Camp Davis: The view from Pearl Harbor

“From: Honolulu
“To: Tokyo
“December 6, 1941

“On the American Continent in October the Army began training barrage balloon troops at Camp Davis, [Onslow County], North Carolina. Not only have they ordered four or five hundred balloons, but it is understood they are considering the use of these balloons in the defense of Hawaii and Panama…. Though investigations have been made in the neighborhood of Pearl Harbor, they have not set up mooring equipment, nor have they selected the troops to man them….There are no signs of barrage balloon equipment….

“Because they must control the air over the water and land runways of the airports in the vicinity of Pearl Harbor, Hickam, Ford and Ewa, there are limits to the balloon defense of Pearl Harbor. In all probability there is considerable opportunity left for a surprise attack against these places.”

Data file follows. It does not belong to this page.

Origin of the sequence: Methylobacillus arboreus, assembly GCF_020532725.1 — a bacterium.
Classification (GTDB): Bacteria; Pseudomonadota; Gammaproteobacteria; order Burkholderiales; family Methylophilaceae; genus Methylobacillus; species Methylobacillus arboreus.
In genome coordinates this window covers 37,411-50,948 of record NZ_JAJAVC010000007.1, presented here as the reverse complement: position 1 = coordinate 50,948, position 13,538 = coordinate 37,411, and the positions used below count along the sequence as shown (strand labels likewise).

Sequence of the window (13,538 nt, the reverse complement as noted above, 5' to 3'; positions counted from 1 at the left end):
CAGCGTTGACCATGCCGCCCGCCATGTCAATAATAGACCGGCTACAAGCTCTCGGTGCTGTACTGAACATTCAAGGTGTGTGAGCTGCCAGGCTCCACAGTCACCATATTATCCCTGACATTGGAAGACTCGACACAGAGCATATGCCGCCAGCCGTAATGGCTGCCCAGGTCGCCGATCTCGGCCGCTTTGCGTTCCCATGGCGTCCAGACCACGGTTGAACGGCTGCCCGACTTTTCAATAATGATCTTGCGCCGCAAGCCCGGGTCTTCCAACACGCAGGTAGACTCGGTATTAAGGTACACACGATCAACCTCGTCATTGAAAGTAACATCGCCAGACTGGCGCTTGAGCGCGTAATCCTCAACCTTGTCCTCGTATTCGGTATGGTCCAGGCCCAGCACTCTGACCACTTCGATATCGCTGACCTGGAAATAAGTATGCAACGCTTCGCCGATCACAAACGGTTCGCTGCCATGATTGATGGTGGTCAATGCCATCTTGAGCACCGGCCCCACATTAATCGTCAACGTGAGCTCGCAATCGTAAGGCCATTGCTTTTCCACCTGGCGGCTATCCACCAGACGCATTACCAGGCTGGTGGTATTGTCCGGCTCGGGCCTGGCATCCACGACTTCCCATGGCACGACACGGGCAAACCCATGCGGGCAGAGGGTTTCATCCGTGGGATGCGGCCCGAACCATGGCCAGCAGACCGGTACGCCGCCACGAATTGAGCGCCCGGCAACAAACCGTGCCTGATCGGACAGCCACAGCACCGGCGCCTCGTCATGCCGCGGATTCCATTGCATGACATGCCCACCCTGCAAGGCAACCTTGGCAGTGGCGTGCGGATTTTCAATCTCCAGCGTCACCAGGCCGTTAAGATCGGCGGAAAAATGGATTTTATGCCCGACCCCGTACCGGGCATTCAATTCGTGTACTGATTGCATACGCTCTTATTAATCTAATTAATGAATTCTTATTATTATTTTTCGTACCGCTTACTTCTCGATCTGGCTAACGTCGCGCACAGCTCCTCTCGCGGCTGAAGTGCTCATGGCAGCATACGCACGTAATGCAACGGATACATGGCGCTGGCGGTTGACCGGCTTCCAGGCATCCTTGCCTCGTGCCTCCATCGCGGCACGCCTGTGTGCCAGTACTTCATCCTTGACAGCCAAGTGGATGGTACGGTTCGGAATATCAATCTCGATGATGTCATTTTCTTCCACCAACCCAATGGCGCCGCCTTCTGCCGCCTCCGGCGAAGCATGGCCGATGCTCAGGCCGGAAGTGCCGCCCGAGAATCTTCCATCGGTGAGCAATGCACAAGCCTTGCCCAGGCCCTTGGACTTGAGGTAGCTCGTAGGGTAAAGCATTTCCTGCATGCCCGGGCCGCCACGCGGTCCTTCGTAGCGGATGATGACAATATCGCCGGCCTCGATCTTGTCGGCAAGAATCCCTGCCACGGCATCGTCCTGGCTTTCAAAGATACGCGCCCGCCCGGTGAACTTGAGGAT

— Cable from the Japanese consul general, intercepted Dec. 6 but not translated by U.S. naval intelligence until Dec. 8. (Barrage balloons, tethered by metal cables, were positioned to interfere with low-flying enemy aircraft.)

Steve Martin: I flubbed at Hub Pub Club

“In June 1975 I was booked into the frighteningly named Hub Pub Club in Winston-Salem. Located in a shopping mall, it was trying to be a fancy spot for gentlemen, but liquor laws in North Carolina limited attendance at nightclubs to members only. About the worst things an entertainer can hear are ‘members only’ and ‘group tours.’ While I was on stage doing my act to churchlike silence, a guy said to his date, loud enough that we all heard it, ‘I don’t understand any of this.’

“My [diary] entry for the Hub Pub Club started this way: ‘This town smells like a cigarette…. My material seems so old…My act might as well have been in a foreign language.'”

— From “Born Standing Up” (2007) by Steve Martin

Within weeks Martin’s luck turned. He was booked into more appreciative venues, pulled together his stage persona and in 1976 made his first appearance on “Saturday Night Live.”

Worth 1,000 Words: Essays on the Photographs of Hugh Morton